Wednesday, October 24, 2007

Microsoft OCS 2007 Launch

I attended the launch event last week and I have been thinking over what I really wanted to say about OCS. First, I think it is very cool product (Kudos to the team). Second, I think Microsoft is not marketing it correctly in the Enterprise space. Third, they have definately gotten Cisco's attention (I think I ran into more Cisco folks I know at the event then Microsoft folks if you can believe that.) Fourth, the guitar opening for the keynote was lame.

Ok, so, to my points. If you haven't played with OCS 2007 you should. I think the new MOC and presence features that they have put into this platform are very cool. If you are looking for a great presence and collaboration tool this should be on your list without a question.

Microsoft has been delivering a message of VoIP as you are (which just makes me think of a Nirvana song) and the majority of their published presentations on the topic of QoS is to say it is more important to deal with Quality of Experience (QoE.) They have taken the approach of Skype and Live Meeting and are utilizing a wideband codec that is very good at delivering high fidelity audio over questionable networks (think the unknown of the Internet.) Their argument is that if you design for the potential loss and latency you commonly see on the Internet then the product will perform just fine in a corporate enterprise environment. They have tailored their design philosophy this way and therefore they arrive at the QoE argument. They are not concerned with what the network is doing with QoS, they argue that the advances in the wideband codec handle those issues in almost all cases. They do request that you add bandwidth but they are saying do not bother to design QoS into the network at all.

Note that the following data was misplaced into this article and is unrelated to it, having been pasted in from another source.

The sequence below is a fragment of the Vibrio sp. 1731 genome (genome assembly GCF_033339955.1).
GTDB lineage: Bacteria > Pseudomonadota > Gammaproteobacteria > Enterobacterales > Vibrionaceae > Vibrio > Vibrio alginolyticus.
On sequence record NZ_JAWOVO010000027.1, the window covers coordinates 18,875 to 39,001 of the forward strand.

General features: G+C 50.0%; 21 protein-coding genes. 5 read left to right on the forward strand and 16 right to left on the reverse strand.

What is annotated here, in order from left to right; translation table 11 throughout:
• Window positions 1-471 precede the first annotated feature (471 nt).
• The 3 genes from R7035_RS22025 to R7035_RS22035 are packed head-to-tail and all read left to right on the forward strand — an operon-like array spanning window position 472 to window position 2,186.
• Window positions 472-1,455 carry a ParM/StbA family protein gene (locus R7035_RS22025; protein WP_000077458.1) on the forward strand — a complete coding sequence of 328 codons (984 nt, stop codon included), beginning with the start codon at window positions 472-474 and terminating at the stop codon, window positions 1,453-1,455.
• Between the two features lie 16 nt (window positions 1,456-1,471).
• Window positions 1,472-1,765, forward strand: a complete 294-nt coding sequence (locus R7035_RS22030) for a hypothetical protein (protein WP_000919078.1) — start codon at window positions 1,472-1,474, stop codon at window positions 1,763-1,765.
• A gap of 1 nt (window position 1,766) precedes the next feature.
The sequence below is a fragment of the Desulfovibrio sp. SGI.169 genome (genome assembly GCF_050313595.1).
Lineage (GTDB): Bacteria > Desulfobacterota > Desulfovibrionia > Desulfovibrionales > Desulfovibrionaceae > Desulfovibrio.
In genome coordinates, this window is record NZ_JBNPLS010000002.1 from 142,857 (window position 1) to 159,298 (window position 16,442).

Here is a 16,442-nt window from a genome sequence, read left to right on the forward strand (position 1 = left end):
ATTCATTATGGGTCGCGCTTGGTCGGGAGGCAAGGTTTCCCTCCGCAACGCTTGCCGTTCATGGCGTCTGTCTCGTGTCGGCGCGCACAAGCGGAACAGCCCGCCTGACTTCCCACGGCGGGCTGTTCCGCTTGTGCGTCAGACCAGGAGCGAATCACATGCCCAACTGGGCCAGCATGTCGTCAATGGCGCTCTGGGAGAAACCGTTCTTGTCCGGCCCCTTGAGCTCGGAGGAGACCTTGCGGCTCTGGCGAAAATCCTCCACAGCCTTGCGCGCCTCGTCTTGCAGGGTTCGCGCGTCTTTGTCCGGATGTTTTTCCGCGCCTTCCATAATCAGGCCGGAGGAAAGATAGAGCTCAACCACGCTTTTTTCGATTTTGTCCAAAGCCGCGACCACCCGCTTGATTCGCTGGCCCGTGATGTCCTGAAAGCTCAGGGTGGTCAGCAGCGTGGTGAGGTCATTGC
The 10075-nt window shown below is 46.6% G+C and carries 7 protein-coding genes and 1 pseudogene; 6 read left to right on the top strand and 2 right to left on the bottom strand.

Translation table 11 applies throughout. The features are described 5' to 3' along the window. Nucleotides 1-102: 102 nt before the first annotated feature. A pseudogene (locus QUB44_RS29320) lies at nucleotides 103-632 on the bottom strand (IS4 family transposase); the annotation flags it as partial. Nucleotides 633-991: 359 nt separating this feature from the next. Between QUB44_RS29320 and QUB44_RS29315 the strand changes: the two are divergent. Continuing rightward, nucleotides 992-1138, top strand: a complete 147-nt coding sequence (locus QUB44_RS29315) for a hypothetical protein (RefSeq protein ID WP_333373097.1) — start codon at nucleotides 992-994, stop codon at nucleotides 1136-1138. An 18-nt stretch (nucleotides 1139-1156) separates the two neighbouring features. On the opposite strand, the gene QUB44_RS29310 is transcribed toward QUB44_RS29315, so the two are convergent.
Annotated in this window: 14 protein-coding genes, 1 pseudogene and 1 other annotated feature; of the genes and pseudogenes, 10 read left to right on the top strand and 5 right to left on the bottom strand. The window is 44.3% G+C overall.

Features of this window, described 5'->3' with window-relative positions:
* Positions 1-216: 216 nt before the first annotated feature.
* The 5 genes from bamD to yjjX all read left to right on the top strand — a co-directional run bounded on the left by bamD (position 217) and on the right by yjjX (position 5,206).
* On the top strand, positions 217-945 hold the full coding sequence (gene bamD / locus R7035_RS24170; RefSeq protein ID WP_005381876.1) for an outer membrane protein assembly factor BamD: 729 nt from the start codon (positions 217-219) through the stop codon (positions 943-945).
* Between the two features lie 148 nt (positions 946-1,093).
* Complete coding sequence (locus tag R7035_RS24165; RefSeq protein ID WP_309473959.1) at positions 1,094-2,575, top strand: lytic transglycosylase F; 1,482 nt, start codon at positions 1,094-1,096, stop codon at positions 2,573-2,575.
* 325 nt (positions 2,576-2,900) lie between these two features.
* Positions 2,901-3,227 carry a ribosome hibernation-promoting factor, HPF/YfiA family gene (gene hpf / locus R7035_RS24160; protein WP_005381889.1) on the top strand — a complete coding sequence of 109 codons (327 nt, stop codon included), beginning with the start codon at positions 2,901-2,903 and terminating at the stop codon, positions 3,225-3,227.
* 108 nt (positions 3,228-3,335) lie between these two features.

Well, here is where I think they are missing the mark. Most enterprises UNDER provision in networks - especially on WAN's. No one ever gets praised for increasing a companies monthly recurring costs so for many enterprises adding more bandwidth is a very expensive proposition. In addition, many utilize QoS to prioritize line of business applications, data backup, replication, database functions, citrix and lots of other network traffic due to the limitations. They are willing to keeps costs in check and build a more measured approach to controlling their costs relative to what all their application needs are. With voice and video, they are simply another application riding on top of IP and therefore should be designed and accounted for in the same way. I think Microsoft is missing the main point for the enterprise, they need to redo what they are telling partners and customers about the best strategy for deploying because they have not accounted for the fact that for many companies they don't have a WAN that has unlimited BW potential. Perhaps they could argue that no one should get a WAN and that all infrastructure should run on the Internet since getting a relatively large pipe to the Internet is cheap - there may be something to that but we don't have room to talk about that now.

Since I work for a company that is both a Cisco Premier Partner and a Microsoft Certified Partner (plus others) it is interesting seeing the shake up at Cisco about what Microsoft is doing. I think Cisco is in an interesting position of having a much more mature and stable platform but one that is modeled in many ways on a traditional voice PBX. Microsoft has really stepped out of that model and is shaking things up. They are a long way away from having the feature sets and robustness that Cisco has today but some of the features that Microsoft has out in a 1.0 product is very impressive.

Well, more thoughts later but that gets the first wave done.
- Ed